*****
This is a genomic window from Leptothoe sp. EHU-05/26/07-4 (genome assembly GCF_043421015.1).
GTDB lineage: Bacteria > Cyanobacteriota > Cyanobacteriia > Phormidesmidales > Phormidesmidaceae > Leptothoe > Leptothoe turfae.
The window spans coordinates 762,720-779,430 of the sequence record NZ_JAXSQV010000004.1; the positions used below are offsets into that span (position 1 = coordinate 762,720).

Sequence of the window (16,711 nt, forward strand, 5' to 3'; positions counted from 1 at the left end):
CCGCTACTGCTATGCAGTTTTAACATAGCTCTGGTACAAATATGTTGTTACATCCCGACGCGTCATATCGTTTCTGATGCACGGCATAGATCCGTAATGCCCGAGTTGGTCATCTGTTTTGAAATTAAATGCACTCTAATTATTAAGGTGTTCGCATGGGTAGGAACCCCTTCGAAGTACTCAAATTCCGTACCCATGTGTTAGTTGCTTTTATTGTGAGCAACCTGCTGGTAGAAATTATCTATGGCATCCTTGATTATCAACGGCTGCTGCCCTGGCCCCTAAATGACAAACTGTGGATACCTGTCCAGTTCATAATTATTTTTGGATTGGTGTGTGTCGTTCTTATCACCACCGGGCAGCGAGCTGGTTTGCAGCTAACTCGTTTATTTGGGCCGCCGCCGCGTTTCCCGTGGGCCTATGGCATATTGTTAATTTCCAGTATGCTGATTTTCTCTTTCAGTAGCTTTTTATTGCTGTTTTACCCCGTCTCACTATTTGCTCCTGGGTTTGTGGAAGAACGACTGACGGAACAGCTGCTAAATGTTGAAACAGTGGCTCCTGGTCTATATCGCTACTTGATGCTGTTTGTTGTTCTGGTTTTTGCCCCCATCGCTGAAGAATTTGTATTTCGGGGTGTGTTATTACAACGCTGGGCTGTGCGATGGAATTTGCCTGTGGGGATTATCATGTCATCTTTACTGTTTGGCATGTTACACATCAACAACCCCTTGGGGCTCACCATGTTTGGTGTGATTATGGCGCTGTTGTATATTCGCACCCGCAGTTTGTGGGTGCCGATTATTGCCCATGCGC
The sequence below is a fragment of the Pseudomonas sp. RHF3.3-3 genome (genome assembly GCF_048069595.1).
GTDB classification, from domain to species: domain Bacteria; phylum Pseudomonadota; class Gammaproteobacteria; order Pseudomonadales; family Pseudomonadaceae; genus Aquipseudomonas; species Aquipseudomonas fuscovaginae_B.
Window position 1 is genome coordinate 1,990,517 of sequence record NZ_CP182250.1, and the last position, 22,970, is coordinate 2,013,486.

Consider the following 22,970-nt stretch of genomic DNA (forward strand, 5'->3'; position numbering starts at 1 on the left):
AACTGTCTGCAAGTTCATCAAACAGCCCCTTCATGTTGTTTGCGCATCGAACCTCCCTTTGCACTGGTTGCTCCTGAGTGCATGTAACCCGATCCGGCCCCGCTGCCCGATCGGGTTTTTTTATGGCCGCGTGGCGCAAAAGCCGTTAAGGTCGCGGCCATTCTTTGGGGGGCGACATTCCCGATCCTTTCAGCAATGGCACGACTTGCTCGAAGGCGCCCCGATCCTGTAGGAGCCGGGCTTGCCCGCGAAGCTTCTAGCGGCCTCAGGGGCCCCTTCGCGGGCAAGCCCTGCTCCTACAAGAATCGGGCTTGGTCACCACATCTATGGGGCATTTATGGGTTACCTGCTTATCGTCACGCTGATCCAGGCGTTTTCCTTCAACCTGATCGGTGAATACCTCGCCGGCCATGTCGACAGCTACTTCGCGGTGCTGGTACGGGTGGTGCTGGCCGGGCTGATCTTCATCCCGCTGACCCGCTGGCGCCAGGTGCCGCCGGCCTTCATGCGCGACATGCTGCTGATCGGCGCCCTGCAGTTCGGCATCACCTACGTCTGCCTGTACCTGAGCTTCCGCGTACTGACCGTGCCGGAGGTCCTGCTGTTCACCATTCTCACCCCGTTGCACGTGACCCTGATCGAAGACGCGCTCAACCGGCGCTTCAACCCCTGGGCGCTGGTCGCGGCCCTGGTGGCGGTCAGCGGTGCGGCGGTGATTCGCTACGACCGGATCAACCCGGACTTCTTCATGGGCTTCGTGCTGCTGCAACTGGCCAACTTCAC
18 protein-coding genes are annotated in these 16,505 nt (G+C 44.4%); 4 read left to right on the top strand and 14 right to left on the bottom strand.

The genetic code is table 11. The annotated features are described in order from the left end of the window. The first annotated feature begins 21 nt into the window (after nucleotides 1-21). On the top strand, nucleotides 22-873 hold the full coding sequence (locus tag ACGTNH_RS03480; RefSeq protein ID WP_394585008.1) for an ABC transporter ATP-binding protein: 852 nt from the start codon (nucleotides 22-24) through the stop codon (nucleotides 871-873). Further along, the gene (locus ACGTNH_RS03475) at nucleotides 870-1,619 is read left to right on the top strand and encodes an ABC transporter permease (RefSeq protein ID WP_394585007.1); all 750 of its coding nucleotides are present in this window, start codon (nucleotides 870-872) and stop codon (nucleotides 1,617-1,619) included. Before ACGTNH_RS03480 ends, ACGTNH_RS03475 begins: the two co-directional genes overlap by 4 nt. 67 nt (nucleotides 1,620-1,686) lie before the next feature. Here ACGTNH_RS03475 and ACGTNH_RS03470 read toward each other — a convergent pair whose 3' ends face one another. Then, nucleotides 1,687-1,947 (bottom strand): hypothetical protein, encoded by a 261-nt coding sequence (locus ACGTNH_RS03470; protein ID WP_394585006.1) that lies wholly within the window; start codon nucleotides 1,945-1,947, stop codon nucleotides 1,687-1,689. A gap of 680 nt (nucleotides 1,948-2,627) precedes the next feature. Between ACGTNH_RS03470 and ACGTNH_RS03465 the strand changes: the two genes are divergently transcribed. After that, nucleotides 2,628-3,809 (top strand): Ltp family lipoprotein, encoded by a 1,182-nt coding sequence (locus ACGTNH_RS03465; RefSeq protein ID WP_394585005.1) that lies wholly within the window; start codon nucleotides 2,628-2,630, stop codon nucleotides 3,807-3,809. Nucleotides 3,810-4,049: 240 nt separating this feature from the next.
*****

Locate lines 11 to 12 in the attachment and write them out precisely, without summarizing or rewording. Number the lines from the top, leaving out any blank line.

18 protein-coding genes are annotated in these 16,505 nt (G+C 44.4%); 4 read left to right on the top strand and 14 right to left on the bottom strand.

The genetic code is table 11. The annotated features are described in order from the left end of the window. The first annotated feature begins 21 nt into the window (after nucleotides 1-21). On the top strand, nucleotides 22-873 hold the full coding sequence (locus tag ACGTNH_RS03480; RefSeq protein ID WP_394585008.1) for an ABC transporter ATP-binding protein: 852 nt from the start codon (nucleotides 22-24) through the stop codon (nucleotides 871-873). Further along, the gene (locus ACGTNH_RS03475) at nucleotides 870-1,619 is read left to right on the top strand and encodes an ABC transporter permease (RefSeq protein ID WP_394585007.1); all 750 of its coding nucleotides are present in this window, start codon (nucleotides 870-872) and stop codon (nucleotides 1,617-1,619) included. Before ACGTNH_RS03480 ends, ACGTNH_RS03475 begins: the two co-directional genes overlap by 4 nt. 67 nt (nucleotides 1,620-1,686) lie before the next feature. Here ACGTNH_RS03475 and ACGTNH_RS03470 read toward each other — a convergent pair whose 3' ends face one another. Then, nucleotides 1,687-1,947 (bottom strand): hypothetical protein, encoded by a 261-nt coding sequence (locus ACGTNH_RS03470; protein ID WP_394585006.1) that lies wholly within the window; start codon nucleotides 1,945-1,947, stop codon nucleotides 1,687-1,689. A gap of 680 nt (nucleotides 1,948-2,627) precedes the next feature. Between ACGTNH_RS03470 and ACGTNH_RS03465 the strand changes: the two genes are divergently transcribed. After that, nucleotides 2,628-3,809 (top strand): Ltp family lipoprotein, encoded by a 1,182-nt coding sequence (locus ACGTNH_RS03465; RefSeq protein ID WP_394585005.1) that lies wholly within the window; start codon nucleotides 2,628-2,630, stop codon nucleotides 3,807-3,809. Nucleotides 3,810-4,049: 240 nt separating this feature from the next.